• The ARB, an appellate body within the DOL that was created in 1996, has a maximum of five members appointed by the Secretary of Labor. The ARB succeeded certain former DOL appeals boards. ARB cases arise on appeal from ALJ decisions and final rulings by the WHD Administrator. The ARB issues final agency decisions for the Secretary of Labor in cases arising under a wide range of labor laws, including the Service Contract Act and the Davis-Bacon and related Acts.
  • Jurisdiction of the ARB under the SCA includes:
    • Wage determinations issued under the SCA;
    • Substantial variance proceedings or arm’s-length negotiations proceedings pursuant to section 4(c) of the SCA;
    • Debarment or other enforcement proceedings;
    • Proceedings to determine substantial interest of debarred persons or firms;
    • Decisions of the WHD Administrator or authorized representative regarding recommendations of a Federal agency for adjustment or waiver of liquidated damages assessed under CWHSSA;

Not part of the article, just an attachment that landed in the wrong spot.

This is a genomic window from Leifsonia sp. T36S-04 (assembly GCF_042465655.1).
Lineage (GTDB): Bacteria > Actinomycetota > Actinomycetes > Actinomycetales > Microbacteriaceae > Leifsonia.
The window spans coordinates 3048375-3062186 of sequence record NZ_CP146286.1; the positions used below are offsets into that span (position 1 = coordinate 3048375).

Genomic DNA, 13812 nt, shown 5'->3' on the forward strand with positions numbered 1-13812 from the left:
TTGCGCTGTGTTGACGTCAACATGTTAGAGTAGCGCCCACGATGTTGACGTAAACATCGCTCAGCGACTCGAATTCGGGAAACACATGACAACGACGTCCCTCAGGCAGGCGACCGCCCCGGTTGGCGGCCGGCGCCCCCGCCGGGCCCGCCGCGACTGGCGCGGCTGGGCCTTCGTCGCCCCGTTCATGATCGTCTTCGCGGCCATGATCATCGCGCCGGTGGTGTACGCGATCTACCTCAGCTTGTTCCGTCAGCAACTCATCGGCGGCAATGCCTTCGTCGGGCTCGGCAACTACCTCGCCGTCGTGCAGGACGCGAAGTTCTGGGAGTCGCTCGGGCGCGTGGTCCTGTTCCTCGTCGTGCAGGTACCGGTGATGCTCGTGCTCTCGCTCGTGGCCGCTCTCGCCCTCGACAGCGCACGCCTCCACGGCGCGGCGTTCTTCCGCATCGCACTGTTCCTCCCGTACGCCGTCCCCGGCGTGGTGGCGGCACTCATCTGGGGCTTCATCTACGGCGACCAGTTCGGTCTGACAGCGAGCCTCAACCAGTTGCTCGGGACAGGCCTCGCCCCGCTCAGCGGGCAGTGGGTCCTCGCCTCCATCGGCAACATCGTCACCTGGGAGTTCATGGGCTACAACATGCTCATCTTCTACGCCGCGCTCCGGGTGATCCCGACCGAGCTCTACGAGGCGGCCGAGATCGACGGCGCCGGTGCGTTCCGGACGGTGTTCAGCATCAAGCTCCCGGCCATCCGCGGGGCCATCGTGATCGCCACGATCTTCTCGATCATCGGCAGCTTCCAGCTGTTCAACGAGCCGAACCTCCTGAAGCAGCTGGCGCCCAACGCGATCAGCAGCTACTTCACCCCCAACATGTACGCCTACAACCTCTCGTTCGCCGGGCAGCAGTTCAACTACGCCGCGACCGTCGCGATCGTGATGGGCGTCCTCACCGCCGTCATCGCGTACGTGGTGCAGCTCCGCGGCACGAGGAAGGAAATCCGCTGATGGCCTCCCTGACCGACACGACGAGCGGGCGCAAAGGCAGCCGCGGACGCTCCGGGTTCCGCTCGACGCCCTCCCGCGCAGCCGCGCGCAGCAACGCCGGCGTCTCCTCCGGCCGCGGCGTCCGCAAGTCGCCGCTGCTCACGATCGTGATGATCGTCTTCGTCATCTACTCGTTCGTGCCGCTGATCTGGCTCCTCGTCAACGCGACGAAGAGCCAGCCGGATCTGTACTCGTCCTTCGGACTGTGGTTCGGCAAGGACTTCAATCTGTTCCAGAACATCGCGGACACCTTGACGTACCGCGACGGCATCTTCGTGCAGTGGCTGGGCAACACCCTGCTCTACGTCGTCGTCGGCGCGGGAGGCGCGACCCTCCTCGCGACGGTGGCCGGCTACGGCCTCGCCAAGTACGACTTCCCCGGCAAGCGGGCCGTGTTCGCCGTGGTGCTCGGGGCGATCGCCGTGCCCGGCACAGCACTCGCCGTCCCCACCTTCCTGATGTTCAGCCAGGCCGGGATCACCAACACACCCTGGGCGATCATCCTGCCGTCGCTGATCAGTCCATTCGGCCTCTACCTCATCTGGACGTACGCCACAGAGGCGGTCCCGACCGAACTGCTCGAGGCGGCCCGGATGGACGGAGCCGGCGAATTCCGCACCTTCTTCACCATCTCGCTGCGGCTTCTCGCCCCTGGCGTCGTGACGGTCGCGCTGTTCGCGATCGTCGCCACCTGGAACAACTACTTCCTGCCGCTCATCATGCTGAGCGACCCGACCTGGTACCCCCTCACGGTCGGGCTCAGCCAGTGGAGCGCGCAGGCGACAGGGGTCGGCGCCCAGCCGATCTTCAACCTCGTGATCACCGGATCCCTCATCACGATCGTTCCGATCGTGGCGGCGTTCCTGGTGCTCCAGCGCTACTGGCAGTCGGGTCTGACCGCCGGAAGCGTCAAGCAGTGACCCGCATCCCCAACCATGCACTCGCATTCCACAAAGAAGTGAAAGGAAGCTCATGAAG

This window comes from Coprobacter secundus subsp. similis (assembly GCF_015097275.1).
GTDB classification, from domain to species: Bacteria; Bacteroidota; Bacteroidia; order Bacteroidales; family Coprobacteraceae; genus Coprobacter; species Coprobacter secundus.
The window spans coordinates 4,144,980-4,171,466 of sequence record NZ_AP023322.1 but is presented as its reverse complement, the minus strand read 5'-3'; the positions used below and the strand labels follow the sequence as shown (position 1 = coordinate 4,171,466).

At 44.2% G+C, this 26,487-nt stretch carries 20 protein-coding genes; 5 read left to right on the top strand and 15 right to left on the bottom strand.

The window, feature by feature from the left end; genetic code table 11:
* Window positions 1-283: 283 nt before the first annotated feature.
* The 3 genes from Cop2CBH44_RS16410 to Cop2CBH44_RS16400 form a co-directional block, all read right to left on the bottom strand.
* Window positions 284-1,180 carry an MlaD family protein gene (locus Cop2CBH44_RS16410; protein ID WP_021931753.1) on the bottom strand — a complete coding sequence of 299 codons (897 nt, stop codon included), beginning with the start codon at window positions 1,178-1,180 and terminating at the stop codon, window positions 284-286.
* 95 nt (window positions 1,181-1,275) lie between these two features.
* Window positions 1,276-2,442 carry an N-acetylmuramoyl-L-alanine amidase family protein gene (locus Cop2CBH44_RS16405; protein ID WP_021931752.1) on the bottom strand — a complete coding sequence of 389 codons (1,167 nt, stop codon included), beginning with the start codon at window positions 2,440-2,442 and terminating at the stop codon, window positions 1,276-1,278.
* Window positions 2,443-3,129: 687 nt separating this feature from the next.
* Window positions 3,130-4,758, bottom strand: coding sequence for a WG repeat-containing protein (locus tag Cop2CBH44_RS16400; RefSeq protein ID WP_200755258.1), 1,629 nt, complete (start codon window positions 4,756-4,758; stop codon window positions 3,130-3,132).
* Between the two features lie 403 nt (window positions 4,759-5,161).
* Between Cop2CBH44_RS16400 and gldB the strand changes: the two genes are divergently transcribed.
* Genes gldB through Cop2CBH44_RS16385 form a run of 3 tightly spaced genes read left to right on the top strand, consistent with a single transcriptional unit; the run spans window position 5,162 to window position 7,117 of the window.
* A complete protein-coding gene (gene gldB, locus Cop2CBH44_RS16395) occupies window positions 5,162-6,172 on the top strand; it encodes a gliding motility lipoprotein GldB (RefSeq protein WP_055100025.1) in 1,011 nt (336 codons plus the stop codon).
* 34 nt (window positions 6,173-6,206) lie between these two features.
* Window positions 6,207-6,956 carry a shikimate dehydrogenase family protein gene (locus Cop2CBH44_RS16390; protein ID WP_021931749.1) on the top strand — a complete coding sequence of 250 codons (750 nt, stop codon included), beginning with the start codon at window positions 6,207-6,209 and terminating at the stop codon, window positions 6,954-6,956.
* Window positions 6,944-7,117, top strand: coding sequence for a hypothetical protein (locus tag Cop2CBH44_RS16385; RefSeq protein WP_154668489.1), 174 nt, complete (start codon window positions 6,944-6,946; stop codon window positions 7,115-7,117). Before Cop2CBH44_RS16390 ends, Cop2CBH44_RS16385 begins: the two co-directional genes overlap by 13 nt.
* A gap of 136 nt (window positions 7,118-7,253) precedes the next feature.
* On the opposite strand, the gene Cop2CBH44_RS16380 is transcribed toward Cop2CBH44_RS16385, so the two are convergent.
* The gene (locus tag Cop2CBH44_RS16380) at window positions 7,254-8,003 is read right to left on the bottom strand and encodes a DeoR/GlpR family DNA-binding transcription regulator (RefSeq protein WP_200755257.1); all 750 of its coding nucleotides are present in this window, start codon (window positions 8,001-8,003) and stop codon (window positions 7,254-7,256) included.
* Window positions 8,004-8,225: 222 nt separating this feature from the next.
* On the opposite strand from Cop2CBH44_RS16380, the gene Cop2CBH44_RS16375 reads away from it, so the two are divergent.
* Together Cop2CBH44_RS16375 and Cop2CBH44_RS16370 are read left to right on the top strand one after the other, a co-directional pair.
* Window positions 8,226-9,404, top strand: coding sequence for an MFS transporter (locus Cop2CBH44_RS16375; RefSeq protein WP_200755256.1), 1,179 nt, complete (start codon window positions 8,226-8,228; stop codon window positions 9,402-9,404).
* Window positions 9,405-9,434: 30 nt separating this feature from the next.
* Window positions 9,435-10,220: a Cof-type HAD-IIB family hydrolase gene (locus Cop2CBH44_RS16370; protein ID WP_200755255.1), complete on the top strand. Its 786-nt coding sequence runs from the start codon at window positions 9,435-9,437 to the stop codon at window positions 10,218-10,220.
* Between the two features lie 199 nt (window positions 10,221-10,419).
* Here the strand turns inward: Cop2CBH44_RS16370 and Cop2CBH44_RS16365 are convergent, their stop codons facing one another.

• Other final actions of the WHD Administrator or authorized representative, such as additional classification actions and rulings with respect to application of the Act(s), or the regulations, or of wage determinations issued thereunder;
    • Other matters specifically referred to the ARB by the Secretary of Labor.
  • To be timely, petitions to the ARB for review of:
    • Wage determinations must be filed within 20 days of issuance of the WHD Administrator’s decision;
    • Coverage and interpretation matters must be filed within 60 days of issuance of the WHD Administrator’s decision;
    • ALJ decisions in enforcement proceedings must be filed within 40 days of the date of the decision.
  • Appeals to the ARB typically are decided based on the written submissions of the parties and the record in the case